I appreciated this and I understand as a business they want to go with what sells. I never thought they were trying to personally attack people with mental illness. I still think it is wrong. 

Even if it is meant to be 50 years ago in an abandoned state hospital in which I know patients were treated horribly, they are still portraying people with mental illness with the goal to scare people. 

That is the main problem. That the stigma and fear of mentally ill individuals is so powerful that is what would get the most attention. 

"People fear what they don't understand." I have grown up hearing that. It is part of the reason I write about mental illness, because so often if their lives have not been touched by it in some way individuals don't know what it is really like. 

Part of the reason these Halloween festivities bother me so much is not just because I have mental illnesses. It's because for two years of my life I had the diagnosis of Schizoaffective. It's because I have had psychotic episodes. It's because I have spent considerable amounts of time in mental hospitals. 

The types of people being portrayed is me and I am nothing like those costumes or how the haunted house will portray people like me. Most of us who struggle with mental illness aren't.

I have met many many people with many diagnosis during my last few years. When you're in hospitals you have the opportunity to meet a wide range of people. Those opportunities showed me that no matter what the diagnosis attached to them is, people are people. Some just have extra challenges and they work harder than you will ever be able to comprehend to live despite them.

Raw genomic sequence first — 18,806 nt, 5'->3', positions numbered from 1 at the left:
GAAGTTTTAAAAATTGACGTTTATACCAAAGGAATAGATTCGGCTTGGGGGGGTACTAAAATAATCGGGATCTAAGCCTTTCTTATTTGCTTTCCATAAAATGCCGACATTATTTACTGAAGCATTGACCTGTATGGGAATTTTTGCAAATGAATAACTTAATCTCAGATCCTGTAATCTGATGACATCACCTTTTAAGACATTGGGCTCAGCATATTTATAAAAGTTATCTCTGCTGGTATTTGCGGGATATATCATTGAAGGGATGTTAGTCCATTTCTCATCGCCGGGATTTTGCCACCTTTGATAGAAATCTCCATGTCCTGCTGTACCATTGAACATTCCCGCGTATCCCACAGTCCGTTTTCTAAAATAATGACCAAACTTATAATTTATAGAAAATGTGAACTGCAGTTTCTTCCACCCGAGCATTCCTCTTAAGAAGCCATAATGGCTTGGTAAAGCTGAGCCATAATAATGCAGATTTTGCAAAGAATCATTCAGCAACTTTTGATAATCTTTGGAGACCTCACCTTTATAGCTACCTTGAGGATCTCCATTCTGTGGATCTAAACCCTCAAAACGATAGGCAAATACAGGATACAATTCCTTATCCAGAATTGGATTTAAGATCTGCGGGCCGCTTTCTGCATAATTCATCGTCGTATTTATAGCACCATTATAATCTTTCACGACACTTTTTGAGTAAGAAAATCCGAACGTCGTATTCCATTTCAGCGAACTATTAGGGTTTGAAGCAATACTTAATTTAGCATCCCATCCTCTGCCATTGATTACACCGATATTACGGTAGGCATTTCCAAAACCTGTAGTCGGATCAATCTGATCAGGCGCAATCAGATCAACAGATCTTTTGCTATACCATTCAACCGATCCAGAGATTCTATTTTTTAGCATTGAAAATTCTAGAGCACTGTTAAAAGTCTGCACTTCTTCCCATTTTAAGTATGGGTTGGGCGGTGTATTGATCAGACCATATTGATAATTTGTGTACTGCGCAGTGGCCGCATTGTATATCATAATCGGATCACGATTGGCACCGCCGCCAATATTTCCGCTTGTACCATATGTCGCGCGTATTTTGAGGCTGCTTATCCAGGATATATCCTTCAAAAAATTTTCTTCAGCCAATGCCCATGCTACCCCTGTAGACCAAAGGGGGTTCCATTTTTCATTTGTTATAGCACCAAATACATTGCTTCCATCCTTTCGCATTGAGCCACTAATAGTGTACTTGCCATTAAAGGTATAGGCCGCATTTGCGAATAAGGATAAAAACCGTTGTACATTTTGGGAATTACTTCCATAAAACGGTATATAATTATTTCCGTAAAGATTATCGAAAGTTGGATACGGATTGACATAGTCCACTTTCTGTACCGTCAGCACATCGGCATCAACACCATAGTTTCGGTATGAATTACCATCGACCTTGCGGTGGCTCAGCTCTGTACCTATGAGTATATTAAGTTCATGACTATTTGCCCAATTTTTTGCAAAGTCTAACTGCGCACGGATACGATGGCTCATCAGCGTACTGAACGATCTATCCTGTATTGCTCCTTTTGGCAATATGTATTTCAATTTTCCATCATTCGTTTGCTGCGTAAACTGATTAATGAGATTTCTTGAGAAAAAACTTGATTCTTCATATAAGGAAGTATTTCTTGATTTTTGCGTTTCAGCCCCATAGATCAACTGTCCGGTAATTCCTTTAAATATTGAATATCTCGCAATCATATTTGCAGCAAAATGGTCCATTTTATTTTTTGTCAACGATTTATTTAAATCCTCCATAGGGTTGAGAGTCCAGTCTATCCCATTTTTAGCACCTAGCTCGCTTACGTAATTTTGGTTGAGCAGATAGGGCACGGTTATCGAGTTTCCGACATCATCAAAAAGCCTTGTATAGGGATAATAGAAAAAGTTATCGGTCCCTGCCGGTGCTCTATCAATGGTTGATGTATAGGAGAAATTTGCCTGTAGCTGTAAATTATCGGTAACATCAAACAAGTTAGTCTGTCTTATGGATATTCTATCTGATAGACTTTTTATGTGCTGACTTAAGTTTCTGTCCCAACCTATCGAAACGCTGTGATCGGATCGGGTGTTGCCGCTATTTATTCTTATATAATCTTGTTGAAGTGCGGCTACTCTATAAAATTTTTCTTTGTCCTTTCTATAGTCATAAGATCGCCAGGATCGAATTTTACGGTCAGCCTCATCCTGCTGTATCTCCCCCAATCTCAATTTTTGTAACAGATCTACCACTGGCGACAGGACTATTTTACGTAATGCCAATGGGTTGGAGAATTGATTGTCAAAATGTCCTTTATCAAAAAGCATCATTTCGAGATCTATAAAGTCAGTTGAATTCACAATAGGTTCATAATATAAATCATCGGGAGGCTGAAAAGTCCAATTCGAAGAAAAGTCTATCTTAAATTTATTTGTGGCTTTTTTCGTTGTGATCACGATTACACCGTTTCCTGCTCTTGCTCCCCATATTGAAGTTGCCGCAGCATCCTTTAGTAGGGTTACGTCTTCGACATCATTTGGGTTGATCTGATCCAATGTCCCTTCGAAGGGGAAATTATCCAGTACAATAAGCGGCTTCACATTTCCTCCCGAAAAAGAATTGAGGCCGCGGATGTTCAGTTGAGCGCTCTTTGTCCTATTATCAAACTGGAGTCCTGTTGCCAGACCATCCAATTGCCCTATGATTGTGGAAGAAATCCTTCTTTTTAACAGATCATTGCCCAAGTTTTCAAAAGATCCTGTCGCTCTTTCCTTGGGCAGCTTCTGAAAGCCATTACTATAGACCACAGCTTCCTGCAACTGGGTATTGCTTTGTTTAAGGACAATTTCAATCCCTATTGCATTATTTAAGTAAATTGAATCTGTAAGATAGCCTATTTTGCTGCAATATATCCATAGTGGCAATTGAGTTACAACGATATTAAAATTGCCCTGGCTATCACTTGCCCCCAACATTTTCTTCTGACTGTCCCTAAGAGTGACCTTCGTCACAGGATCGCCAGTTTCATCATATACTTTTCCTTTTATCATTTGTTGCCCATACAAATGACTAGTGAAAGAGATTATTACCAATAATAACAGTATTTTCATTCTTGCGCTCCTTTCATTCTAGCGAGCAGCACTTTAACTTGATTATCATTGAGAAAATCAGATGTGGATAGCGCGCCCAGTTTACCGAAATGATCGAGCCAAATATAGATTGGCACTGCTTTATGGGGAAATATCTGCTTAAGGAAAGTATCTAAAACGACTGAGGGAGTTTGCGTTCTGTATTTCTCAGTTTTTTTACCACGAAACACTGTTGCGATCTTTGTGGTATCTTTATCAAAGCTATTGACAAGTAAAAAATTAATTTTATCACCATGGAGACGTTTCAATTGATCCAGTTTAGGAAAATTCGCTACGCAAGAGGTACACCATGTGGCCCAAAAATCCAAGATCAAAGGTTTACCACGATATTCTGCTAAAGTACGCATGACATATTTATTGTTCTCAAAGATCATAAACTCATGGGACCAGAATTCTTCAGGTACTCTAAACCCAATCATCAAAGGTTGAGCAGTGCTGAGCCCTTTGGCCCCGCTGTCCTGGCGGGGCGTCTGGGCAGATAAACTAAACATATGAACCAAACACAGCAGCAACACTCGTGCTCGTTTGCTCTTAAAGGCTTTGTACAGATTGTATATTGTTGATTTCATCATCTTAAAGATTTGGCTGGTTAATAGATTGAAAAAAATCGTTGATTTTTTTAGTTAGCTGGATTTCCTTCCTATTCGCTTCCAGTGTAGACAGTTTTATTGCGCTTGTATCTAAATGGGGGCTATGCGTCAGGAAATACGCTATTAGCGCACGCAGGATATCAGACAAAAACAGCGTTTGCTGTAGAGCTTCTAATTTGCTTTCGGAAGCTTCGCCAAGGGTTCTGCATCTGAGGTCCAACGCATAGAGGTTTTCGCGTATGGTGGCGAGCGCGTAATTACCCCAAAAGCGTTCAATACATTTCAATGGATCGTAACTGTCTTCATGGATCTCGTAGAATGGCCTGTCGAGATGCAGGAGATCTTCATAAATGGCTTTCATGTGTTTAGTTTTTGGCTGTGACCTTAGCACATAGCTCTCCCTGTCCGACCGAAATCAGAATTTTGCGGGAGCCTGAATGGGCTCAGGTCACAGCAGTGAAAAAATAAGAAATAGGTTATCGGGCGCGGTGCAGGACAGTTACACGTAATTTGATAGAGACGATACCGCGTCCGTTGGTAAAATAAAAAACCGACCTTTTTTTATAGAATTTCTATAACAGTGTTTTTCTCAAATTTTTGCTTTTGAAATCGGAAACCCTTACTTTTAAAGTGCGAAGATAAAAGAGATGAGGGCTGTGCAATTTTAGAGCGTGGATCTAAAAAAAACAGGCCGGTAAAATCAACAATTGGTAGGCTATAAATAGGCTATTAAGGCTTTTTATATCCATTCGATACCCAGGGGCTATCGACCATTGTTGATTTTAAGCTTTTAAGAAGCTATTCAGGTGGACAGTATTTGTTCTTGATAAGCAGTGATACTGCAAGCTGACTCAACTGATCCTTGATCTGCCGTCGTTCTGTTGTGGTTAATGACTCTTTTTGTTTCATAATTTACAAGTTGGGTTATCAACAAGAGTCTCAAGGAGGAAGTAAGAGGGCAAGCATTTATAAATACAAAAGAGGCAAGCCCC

The problem with portraying those with mental illness as scary, violent, and dangerous is that they are such powerful images they become stuck in a persons mind. In reality individuals who have a mental illness are more likely to be the victim of a crime than the perpetrator. 

According to mentalhealth.gov "The vast majority of people with mental health problems are no more likely to be violent than anyone else. Most people with mental illness are not violent and only 3%-5% of violent acts can be attributed to individuals living with a serious mental illness. In fact, people with severe mental illnesses are over 10 times more likely to be victims of violent crime than the general population. You probably know someone with a mental health problem and don't even realize it, because many people with mental health problems are highly active and productive members of our communities."

I understand the appeal to be scary on Halloween. For people who choose to dress up it is one night a year where all of that is socially acceptable, but there are so many costumes out there which are scary (trust me) and don't promote stigma against people with mental illness. 

Unlike with a costume we don't get to leave our illnesses in the hamper tonight, but we do have to carry the stigma every single day.